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‘Is Forgiveness For Suckas?’

October 29, 2010

Bloggers Brett and Kate McKay make a compelling case for the strength that can be expressed through forgiveness:

The great satisfaction we derive from stories of revenge is quite understandable. Revenge played a healthy role for much of our evolutionary history. Within tribes, revenge insured that misdeeds were punished and deterred would be wrong-doers from committing egregious acts in the first place. Eye for an eye. It was a rudimentary but effective way to mete out justice…

I think we often resist the idea of forgiveness both because it seems contrary to the idea of justice and because it seems like an action born of weakness. After all, many people equate forgiveness with letting someone off the hook for their crime and allowing them to get away with wrongdoing. Doesn’t the lack of just punishment encourage the person to commit the same act again and put us in the position of condoning their crime? And if so, is forgiveness for suckas? For whipped push-overs?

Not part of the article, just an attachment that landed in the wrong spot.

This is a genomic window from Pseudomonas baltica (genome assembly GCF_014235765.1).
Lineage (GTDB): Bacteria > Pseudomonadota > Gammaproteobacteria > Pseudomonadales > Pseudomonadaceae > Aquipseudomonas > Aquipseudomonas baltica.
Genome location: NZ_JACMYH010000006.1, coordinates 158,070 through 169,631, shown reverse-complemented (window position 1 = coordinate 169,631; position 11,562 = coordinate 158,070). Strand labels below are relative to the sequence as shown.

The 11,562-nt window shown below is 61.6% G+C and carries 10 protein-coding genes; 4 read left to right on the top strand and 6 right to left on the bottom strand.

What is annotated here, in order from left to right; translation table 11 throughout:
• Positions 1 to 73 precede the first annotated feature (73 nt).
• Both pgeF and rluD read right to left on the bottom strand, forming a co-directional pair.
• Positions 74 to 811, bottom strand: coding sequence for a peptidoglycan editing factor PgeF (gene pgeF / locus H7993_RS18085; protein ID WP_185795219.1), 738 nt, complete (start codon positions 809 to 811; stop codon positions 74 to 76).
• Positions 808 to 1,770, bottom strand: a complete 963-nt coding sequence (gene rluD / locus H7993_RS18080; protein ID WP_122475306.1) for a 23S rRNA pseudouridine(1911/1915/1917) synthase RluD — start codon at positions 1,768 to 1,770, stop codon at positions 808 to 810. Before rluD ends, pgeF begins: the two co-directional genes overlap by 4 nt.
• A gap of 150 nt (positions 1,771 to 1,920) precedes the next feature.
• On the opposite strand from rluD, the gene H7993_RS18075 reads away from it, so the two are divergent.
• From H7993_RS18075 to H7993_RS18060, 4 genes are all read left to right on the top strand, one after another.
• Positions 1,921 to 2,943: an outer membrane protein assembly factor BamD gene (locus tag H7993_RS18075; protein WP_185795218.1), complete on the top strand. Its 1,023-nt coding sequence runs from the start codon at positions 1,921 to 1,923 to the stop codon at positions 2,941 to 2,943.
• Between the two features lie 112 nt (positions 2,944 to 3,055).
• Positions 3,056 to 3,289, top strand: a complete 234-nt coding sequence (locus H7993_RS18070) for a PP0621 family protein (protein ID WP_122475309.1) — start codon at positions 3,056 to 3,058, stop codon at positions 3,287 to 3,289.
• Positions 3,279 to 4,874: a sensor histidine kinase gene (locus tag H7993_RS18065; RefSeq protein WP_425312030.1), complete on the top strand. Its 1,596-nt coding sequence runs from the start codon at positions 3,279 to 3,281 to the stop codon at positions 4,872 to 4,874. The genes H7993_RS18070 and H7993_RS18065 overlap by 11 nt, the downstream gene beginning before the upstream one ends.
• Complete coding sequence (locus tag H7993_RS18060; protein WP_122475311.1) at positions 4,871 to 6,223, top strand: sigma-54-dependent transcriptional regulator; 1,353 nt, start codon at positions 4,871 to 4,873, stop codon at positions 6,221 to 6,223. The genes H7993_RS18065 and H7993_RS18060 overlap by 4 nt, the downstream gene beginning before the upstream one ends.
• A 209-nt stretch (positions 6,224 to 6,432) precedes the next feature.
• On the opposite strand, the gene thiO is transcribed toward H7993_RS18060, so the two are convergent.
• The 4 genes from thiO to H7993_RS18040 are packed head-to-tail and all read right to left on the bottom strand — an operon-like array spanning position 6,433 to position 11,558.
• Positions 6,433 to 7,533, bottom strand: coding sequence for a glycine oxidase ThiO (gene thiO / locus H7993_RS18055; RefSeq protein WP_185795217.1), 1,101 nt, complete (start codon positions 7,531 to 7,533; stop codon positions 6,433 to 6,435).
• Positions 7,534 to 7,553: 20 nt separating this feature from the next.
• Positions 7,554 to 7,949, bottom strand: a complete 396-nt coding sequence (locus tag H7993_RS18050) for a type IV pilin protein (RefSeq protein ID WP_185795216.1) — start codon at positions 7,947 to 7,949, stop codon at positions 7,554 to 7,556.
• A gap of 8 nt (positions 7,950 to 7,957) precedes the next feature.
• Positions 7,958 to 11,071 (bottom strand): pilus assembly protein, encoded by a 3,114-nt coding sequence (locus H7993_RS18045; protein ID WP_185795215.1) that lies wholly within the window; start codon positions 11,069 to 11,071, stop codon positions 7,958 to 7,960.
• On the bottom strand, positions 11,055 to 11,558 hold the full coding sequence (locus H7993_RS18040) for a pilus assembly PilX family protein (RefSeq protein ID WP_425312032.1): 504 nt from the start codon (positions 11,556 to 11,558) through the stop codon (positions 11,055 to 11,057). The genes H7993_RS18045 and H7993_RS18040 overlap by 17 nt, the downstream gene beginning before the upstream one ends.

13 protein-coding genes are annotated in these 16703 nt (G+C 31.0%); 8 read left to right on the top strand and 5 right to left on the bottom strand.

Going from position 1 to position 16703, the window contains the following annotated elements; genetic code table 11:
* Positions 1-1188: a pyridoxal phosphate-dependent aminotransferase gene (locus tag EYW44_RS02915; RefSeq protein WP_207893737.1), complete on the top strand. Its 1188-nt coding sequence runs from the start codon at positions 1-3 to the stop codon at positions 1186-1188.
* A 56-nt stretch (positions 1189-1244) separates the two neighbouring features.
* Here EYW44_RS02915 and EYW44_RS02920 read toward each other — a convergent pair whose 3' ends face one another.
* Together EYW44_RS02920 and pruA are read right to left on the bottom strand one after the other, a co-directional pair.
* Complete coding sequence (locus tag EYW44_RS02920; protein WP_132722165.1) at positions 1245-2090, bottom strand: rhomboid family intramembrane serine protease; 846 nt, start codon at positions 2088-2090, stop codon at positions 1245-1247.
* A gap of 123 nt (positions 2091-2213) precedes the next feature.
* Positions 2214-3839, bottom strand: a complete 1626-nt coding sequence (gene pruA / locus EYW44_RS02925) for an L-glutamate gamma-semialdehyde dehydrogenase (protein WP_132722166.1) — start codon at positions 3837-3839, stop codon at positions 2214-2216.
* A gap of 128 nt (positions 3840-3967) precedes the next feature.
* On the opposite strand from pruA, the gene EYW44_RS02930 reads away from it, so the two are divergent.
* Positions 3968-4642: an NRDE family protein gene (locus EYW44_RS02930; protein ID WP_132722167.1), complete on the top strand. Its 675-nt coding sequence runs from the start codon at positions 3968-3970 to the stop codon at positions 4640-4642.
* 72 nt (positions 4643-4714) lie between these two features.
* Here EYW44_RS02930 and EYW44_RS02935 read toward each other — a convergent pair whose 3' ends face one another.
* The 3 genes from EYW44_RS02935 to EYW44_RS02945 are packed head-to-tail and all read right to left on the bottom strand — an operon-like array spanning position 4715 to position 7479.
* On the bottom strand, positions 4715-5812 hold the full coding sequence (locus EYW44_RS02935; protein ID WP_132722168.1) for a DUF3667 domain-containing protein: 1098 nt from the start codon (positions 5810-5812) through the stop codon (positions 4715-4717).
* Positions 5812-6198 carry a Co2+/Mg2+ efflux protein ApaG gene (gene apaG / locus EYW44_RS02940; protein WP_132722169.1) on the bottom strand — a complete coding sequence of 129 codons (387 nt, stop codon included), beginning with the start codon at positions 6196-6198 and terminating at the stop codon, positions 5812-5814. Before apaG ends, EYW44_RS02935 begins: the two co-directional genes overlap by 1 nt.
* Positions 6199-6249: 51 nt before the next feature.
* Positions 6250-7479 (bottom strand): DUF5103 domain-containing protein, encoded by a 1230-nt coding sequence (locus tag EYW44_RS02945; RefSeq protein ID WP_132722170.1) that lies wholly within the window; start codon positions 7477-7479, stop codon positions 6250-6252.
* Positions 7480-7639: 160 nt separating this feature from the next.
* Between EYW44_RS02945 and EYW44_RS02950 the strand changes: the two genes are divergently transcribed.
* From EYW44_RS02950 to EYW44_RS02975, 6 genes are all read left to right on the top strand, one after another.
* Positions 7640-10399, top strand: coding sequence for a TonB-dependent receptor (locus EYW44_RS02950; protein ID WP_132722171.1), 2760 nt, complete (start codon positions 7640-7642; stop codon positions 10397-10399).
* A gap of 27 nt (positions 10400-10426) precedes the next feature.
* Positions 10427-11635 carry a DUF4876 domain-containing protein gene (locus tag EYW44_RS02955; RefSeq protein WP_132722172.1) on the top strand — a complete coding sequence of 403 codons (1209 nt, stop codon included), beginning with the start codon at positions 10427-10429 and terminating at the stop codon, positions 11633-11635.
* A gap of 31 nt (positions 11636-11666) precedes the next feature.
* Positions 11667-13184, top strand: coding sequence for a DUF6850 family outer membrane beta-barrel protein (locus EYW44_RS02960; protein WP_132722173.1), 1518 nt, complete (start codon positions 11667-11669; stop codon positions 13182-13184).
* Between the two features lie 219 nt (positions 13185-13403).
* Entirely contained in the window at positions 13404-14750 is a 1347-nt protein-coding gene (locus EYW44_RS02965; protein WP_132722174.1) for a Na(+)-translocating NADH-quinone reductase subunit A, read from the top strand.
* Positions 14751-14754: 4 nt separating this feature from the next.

But true forgiveness shouldn’t involve ignoring the issues of justice. It does not preclude justified anger. It shouldn’t be a get out of jail free card you bestow upon everyone willy nilly. It is not something you agree to simply to avoid conflict. It should not involve being a doormat who allows someone to hurt you over and over again. It is not the same as reconciliation, and it does not mean that you forget what has happened, nor that you automatically trust a person again.

What it does mean is that you let go of both your ill-feelings towards the offender and your need to personally balance the scales of justice. It’s a process whereby the antagonism you feel for the offender is replaced with compassion.

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One Comment leave one →
  1. Murray permalink
    October 30, 2010 8:33 am

    I agree that forgiveness does not involve ignoring issues of justice. Even God does not ignore that. He just decided to punish our sins in the Body of Another.

    The basis for Christian forgiveness is that we deserved punishment for every single one of our sins but were absolved by God through the death of Jesus Christ. The sins others commit against us were likewise paid for. Therefore, if we understood what God did for us, it is relatively simple to extend the same grace to others.

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